Personal information for more than 12,000 employees at the Savannah River Site (SRS) in rural South Carolina was likely compromised by a data security breach – the latest in a string of problems at the U.S. Department of Energy (USDOE) facility.
According to reporter Mike Gellatly of The Aiken Standard - the outlet which broke the story - the USDOE claims “no classified information (was) taken from the top secret, nuclear weapons complex site. However, DOE officials said they remain in the dark over who perpetrated the leak and why the information was taken.”
That doesn’t sound very encouraging …
Gellatly adds “site management and operations contractor Savannah River Nuclear Solutions has had problems with software improvements and the management of software projects within the last year, according to reviews released in recent months.”
Evidently so …
Sources familiar with the breach tell FITS that the federal government “believes” no classified information was exposed – but cannot say definitively whether that is the case.
“DOE doesn’t use soft language,” the source said. “They have no idea of the total loss of info.”
The breach comes less than two weeks after the facility announced furloughs affecting more than 2,000 workers.
No word yet on the breach from S.C. Gov. Nikki Haley – whose S.C. Department of Revenue (SCDOR) suffered the largest state-level security breach in American history last summer. That debacle – which remains an unsolved mystery – resulted in the loss of 3.8 million Social Security numbers, 3.3 million bank account numbers, tax info for more than 650,000 businesses and nearly 400,000 credit and debit card numbers.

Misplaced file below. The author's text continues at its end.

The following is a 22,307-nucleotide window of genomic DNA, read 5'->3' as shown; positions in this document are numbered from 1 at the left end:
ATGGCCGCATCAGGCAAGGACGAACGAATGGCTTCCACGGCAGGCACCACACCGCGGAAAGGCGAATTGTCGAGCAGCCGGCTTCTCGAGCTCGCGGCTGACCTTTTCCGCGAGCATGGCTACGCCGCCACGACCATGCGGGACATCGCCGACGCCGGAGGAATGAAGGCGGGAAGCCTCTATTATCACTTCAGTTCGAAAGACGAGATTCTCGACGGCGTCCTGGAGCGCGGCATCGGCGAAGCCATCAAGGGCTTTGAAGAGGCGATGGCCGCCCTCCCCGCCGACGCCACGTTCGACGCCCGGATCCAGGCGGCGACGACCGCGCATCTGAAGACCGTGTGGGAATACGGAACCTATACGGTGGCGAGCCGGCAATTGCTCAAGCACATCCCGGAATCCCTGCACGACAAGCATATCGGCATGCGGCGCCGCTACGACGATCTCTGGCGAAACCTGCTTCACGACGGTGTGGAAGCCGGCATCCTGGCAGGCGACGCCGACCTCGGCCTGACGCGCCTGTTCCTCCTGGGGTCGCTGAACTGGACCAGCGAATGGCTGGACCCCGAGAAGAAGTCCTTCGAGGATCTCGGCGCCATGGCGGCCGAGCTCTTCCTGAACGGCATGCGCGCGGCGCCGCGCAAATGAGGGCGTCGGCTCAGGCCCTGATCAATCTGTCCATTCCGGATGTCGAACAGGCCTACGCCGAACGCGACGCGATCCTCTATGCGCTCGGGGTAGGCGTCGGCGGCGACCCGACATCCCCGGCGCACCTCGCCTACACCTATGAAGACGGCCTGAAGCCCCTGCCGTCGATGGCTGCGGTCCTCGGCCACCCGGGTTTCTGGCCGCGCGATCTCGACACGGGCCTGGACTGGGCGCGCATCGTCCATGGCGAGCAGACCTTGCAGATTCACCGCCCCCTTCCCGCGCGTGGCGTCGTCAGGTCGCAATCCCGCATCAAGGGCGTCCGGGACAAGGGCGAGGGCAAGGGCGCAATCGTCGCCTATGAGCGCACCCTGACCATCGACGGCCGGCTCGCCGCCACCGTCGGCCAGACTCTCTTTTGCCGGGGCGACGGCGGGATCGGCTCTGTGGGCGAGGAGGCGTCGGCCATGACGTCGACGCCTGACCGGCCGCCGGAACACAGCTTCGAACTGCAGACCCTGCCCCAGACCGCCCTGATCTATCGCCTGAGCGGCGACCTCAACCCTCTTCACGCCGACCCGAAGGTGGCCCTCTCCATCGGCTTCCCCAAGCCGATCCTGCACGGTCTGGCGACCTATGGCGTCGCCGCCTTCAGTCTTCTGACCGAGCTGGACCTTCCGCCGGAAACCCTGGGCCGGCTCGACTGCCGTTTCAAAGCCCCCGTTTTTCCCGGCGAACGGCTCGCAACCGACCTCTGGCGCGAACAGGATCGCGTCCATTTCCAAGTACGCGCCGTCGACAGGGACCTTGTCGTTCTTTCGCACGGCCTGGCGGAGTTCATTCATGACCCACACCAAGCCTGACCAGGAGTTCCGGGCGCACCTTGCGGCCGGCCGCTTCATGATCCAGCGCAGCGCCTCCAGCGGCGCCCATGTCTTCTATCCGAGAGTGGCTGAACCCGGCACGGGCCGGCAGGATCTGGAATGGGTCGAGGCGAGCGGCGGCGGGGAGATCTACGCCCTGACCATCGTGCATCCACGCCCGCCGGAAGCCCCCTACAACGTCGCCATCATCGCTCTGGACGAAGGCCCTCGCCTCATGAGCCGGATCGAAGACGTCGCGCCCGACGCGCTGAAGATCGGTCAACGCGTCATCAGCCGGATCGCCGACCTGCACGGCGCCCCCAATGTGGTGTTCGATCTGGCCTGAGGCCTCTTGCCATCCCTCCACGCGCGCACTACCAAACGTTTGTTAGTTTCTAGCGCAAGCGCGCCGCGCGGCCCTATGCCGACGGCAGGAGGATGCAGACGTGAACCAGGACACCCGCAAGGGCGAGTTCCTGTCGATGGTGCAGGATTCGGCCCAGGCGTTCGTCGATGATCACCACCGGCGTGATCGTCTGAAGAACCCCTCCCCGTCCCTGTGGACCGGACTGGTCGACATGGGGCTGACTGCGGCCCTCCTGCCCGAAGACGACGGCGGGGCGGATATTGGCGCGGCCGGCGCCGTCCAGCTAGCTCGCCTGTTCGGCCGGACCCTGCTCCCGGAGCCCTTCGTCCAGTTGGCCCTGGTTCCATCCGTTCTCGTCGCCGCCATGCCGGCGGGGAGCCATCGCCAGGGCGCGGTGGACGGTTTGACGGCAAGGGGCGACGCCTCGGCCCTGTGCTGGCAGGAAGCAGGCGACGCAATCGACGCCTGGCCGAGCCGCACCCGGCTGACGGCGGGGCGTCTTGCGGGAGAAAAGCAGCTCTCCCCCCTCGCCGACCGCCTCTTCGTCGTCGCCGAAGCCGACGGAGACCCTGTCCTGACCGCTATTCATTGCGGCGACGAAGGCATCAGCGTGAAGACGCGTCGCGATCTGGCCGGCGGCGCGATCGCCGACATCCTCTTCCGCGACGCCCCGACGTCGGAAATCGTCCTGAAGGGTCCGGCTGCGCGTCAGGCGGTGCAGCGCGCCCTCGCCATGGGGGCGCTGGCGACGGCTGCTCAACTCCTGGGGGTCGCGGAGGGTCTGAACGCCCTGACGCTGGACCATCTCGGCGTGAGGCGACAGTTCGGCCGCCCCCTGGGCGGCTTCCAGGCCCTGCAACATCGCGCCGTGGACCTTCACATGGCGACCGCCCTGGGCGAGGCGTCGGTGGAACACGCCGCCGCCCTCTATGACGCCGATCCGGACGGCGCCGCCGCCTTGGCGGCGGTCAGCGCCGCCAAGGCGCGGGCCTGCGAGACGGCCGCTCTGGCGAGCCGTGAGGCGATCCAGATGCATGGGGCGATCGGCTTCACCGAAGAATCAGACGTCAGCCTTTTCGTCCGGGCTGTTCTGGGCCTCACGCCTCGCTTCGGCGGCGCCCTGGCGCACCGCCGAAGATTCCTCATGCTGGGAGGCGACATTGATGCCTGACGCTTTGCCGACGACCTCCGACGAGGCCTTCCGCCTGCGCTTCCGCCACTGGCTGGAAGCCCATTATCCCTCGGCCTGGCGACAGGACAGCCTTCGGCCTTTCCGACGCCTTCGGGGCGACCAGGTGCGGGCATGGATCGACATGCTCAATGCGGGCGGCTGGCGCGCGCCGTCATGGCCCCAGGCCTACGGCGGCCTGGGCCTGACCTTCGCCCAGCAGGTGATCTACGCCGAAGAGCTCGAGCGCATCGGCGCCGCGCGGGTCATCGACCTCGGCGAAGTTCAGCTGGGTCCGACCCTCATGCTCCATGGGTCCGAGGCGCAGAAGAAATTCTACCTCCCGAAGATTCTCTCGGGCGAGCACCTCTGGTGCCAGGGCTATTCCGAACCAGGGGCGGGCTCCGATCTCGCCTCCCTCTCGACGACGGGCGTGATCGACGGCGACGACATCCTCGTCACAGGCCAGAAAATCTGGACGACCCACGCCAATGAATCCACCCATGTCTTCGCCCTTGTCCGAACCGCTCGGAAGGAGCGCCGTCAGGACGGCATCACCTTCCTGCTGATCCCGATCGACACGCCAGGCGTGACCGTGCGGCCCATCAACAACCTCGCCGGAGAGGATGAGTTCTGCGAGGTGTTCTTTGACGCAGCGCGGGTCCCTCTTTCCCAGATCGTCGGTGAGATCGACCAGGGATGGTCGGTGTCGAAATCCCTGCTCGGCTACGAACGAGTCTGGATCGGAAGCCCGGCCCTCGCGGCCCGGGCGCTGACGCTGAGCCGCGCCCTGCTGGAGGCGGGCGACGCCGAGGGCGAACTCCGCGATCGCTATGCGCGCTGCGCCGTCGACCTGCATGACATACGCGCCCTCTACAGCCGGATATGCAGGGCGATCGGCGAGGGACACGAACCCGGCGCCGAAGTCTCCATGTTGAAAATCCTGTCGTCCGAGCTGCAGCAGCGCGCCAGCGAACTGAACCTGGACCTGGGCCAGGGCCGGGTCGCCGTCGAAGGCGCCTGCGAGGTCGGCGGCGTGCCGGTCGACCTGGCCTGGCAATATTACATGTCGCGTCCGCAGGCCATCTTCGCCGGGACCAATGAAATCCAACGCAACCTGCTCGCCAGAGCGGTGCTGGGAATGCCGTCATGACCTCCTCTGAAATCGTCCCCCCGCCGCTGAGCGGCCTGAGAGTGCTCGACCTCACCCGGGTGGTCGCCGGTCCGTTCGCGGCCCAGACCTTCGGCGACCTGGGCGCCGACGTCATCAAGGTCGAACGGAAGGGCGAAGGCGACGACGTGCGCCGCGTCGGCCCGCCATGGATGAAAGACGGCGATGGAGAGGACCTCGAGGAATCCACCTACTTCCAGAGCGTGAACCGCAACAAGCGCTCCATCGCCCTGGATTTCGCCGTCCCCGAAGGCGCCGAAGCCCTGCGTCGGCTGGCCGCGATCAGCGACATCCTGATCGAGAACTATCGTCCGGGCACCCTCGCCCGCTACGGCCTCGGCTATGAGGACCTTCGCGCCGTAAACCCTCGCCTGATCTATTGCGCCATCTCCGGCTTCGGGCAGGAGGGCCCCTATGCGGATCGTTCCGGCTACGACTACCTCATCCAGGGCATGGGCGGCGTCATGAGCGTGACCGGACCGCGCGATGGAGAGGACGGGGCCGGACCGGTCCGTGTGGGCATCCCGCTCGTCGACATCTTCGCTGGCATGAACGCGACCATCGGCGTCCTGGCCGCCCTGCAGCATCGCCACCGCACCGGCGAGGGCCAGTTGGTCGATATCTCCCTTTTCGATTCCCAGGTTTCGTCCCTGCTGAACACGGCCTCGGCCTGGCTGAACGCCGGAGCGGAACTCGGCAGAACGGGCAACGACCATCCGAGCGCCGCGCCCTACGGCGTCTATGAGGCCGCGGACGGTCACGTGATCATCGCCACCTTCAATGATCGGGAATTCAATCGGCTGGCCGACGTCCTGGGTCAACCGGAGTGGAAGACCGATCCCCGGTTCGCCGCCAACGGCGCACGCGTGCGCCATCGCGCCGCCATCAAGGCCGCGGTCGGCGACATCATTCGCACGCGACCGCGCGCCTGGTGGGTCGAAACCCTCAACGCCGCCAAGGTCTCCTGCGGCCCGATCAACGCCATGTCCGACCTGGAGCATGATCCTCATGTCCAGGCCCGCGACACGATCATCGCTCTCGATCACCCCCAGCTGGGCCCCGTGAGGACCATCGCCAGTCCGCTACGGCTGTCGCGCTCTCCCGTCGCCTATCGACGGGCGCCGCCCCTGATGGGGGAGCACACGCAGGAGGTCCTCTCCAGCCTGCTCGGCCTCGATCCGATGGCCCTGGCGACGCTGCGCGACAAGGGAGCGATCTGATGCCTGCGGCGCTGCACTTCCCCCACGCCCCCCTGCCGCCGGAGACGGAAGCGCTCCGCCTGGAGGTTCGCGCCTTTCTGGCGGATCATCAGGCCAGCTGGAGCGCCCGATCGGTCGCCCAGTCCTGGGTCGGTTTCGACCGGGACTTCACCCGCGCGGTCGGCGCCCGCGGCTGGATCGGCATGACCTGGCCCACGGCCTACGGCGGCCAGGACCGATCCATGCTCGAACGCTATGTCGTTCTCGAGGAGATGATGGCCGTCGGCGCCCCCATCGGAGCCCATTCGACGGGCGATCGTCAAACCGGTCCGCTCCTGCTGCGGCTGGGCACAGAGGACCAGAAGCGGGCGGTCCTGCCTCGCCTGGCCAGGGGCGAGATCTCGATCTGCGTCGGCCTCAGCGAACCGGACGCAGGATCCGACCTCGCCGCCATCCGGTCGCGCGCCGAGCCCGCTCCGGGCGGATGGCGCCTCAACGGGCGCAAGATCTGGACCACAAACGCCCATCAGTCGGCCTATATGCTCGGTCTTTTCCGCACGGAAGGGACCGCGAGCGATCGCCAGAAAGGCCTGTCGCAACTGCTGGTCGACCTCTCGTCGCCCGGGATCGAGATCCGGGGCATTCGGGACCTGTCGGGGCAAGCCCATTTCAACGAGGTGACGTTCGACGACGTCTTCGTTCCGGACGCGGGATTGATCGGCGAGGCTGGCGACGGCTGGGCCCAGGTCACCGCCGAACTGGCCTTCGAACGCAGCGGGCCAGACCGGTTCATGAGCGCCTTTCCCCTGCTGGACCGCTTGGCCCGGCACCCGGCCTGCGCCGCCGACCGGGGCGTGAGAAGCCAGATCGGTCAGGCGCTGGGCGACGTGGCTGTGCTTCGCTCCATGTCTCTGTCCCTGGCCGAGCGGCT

Haley is also no stranger to controversy involving SRS – once notoriously claiming that half of the employees at the facility were high on drugs while the other half were illiterate.
“Down on River Site, they were hiring a few hundred people, and when we sat down and talked to them – this was back before the campaign – when we sat down and talked to them, they said of everybody they interviewed, half of them failed a drug test, and of the half that was left, of that 50 percent, the other half couldn’t read and write properly,” Haley told a group of Lexington, S.C. Rotarians in 2011.
The governor later rescinded her comment.
SRS was built during the 1950s to provide nuclear weapons for the Cold War. It is in the process of being converted into a mixed oxide fuel facility – which would turn weapons grade plutonium into fuel for nuclear reactors.